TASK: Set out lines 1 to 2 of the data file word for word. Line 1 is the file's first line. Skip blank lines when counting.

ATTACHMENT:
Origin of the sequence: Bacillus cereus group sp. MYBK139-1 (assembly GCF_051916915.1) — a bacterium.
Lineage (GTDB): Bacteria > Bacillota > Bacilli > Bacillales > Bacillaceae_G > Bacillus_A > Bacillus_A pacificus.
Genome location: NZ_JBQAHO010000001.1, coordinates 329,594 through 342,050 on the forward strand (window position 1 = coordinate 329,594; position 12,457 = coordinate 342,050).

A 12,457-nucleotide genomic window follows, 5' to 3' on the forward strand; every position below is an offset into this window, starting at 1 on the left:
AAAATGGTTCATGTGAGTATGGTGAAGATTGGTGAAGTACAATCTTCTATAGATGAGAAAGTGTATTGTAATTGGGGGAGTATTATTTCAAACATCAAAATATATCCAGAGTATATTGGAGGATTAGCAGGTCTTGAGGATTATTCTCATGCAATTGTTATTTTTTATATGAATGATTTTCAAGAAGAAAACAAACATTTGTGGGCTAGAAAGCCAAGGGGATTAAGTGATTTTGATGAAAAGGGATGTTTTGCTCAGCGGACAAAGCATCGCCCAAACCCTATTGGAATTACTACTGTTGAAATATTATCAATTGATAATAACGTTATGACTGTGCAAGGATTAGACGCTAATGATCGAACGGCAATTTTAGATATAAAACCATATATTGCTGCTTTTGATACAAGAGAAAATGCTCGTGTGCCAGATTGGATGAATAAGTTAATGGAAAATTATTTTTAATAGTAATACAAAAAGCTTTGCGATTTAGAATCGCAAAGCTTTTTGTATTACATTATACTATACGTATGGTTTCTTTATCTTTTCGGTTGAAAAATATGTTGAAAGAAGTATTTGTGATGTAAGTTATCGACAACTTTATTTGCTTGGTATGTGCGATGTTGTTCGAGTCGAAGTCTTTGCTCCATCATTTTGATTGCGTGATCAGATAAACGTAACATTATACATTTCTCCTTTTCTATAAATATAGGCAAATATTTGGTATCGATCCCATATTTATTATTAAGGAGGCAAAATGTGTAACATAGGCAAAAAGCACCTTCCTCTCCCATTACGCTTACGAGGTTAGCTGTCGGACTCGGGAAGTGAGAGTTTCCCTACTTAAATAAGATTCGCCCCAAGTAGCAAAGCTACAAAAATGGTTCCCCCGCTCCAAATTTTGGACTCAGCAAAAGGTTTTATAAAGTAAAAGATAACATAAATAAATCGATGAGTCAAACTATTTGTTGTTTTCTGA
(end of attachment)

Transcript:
Origin of the sequence: Bacillus cereus group sp. MYBK139-1 (assembly GCF_051916915.1) — a bacterium.
Lineage (GTDB): Bacteria > Bacillota > Bacilli > Bacillales > Bacillaceae_G > Bacillus_A > Bacillus_A pacificus.